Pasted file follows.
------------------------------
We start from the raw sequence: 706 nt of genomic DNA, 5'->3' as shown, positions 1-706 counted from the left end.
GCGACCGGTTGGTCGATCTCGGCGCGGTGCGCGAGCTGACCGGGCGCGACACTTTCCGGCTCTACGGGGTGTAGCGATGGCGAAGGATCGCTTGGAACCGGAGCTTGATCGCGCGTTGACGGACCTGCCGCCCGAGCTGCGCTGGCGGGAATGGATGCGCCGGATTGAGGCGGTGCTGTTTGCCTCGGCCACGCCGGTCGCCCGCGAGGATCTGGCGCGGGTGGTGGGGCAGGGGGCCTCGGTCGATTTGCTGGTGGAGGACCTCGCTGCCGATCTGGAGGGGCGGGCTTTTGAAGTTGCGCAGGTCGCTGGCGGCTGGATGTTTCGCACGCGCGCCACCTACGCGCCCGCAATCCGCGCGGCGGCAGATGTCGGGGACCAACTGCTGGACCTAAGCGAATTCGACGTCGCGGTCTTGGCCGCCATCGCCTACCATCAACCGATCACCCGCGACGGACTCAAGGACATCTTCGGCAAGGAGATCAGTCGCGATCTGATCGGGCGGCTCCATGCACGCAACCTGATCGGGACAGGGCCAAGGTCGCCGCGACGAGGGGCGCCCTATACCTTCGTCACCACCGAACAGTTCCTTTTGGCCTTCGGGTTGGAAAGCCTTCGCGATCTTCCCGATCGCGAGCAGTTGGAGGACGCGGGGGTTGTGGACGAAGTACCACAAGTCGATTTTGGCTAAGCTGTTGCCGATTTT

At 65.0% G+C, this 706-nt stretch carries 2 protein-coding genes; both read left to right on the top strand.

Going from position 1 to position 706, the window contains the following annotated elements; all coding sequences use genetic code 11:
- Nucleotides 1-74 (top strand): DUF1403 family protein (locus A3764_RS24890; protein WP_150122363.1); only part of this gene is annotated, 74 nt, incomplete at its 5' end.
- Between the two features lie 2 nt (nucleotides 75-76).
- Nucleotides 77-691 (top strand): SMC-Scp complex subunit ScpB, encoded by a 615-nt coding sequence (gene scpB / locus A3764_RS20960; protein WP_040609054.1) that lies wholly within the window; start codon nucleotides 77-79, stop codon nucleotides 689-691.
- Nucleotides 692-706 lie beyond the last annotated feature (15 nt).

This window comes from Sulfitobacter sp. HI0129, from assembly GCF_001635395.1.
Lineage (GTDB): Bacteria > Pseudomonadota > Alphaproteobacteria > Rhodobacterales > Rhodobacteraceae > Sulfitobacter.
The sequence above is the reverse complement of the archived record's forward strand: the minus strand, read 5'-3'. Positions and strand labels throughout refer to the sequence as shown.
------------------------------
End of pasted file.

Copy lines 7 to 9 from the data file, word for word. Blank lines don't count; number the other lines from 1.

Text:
- Nucleotides 77-691 (top strand): SMC-Scp complex subunit ScpB, encoded by a 615-nt coding sequence (gene scpB / locus A3764_RS20960; protein WP_040609054.1) that lies wholly within the window; start codon nucleotides 77-79, stop codon nucleotides 689-691.
- Nucleotides 692-706 lie beyond the last annotated feature (15 nt).

This window comes from Sulfitobacter sp. HI0129, from assembly GCF_001635395.1.